• Khaman Dhokla: Khaman dhokla is a steamed savory snack made from a batter of chickpea flour, yogurt and hing. To make it, combine 1 cup chickpea flour with 1/2 cup yogurt and 1/4 tsp hing. Add water to make a pourable batter and let it sit for 30 mins. Transfer to a greased baking dish, smoothing the top. Steam for 20 mins until set. Remove and let cool before cutting into squares. Serve with coconut chutney. Hing lends a distinctive flavour to the light and fluffy dhokla without being overpowering.
• Vada Pav: This Mumbai street food features mashed boiled potatoes combined with 1 tbsp chickpea flour, 1/4 tsp hing, salt and green chilies. Shape into patties and deep fry until crisp. Split pav (bread rolls) and fill with the hot vada. Top with tamarind and chili chutney along with sev (vermicelli) for crunch. The hing enhances the potato filling without dominating other flavours in this beloved fast food.
• Kadhi: This yogurt-based soup gets its signature tang from hing. Mix yogurt with besan (chickpea flour) to make a paste. Cook with onions, tomatoes and 1/4 tsp hing. Add dumplings, simmer and serve hot with steamed rice for a comforting meal. Hing lends an underlying warmth and aroma to the kadhi.
• Kichdi: This comforting rice and lentil dish sometimes uses hing. Sauté rice, mung dal, salt and 1/4 tsp hing in ghee. Add water and simmer until dal and rice are tender. Serve hot with a drizzle of ghee or pickle on the side. Hing enhances the flavours of the rice and dal without overpowering the simple dish.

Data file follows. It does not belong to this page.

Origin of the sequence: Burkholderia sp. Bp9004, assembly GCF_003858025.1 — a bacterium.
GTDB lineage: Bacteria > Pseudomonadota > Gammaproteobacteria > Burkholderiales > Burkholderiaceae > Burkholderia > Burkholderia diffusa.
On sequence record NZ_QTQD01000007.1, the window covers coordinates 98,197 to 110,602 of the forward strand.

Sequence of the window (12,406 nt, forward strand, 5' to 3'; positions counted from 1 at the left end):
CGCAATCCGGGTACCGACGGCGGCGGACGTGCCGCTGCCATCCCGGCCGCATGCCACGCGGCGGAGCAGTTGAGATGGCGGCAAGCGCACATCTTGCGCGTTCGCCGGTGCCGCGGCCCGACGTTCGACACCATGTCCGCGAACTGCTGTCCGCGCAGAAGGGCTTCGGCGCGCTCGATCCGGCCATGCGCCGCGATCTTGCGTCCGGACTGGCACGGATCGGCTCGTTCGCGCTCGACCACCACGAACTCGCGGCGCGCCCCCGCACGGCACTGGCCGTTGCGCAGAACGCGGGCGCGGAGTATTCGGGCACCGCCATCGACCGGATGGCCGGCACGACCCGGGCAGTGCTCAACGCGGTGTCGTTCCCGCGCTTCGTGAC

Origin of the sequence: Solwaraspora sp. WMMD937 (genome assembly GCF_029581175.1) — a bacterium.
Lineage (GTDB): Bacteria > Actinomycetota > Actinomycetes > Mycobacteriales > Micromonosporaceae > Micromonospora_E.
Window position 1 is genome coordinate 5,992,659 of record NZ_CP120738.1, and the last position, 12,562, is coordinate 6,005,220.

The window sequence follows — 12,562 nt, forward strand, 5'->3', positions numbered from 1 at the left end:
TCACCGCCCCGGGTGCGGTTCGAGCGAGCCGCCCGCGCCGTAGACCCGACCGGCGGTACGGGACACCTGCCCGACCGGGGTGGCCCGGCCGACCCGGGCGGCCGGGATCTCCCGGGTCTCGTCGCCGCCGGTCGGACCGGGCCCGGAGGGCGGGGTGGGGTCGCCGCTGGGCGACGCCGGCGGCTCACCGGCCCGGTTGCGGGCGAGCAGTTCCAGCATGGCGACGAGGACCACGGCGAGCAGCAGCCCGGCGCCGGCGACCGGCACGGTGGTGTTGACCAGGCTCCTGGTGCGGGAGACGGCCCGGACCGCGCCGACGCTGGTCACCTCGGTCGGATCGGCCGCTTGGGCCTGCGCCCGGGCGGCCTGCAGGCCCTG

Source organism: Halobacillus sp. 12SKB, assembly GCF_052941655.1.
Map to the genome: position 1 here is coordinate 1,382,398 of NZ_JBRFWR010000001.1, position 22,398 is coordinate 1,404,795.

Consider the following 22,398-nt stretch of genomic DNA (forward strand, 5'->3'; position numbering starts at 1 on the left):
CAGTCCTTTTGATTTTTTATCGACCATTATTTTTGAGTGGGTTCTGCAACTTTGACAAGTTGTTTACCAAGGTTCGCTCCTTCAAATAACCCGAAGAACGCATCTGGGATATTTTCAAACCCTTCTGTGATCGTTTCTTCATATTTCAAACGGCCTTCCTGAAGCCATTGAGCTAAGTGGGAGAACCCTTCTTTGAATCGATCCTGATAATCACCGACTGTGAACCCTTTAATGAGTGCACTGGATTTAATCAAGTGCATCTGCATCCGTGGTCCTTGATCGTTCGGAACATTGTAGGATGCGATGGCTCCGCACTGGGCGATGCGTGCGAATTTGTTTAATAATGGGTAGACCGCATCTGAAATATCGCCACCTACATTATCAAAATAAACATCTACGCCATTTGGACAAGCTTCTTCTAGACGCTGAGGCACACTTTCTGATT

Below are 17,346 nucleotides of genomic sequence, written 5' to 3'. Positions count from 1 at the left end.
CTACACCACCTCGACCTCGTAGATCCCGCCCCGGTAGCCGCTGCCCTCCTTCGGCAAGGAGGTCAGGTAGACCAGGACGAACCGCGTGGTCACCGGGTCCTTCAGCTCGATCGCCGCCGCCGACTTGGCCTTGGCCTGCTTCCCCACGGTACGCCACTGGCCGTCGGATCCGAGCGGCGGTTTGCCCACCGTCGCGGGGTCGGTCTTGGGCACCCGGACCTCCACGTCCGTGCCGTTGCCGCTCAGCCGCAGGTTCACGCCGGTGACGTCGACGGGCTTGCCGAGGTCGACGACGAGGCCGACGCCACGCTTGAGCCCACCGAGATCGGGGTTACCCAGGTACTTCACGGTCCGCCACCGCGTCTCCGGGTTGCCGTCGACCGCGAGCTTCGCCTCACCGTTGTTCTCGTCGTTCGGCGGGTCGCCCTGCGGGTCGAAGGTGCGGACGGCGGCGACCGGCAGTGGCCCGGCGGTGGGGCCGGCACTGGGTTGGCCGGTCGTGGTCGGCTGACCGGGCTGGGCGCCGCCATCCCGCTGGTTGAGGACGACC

• Rajma Masala: Sauté onions and tomatoes with 1/4 tsp hing. Add cooked kidney beans, spices and water. Simmer until thickened. Serve hot with rice. Hing adds an earthy warmth that balances the other spices without dominating this hearty one-pot meal.
From Seasoning to Healing: Versatility in a Pinch
Hing is a true chameleon in the world of spices. Its uses are as varied as the country itself.
- Culinary Delights: Hing adds a unique umami flavour to Indian dishes. It's a must in dals (lentil soups) and is often used in spice blends like sambar powder. The mere pinch of Hing transforms a simple meal into a gastronomic delight.
- Digestive Aid: Traditionally, Hing has been employed to tackle digestive issues. A pinch in buttermilk or water can help alleviate bloating and indigestion.
- Aromatic Wonder: Hing is an essential component of 'tadka,' the art of tempering spices in hot oil, which infuses dishes with its distinctive aroma.
- Medicinal Marvel: Ayurvedic practitioners have long harnessed Hing for its anti-inflammatory and anti-oxidant properties. It's believed to relieve respiratory issues, making it a valuable ally during cold and flu season.
Hing, the unassuming spice, has played an integral role in Indian kitchens for centuries. Its rich history, diverse uses, and healthful benefits make it a treasure worth exploring. So, next time you cook a delicious home cooked meal, don't forget to invite Hing to the party. Let its unique aroma and flavour change your culinary creations for the better, all while giving your health a little boost.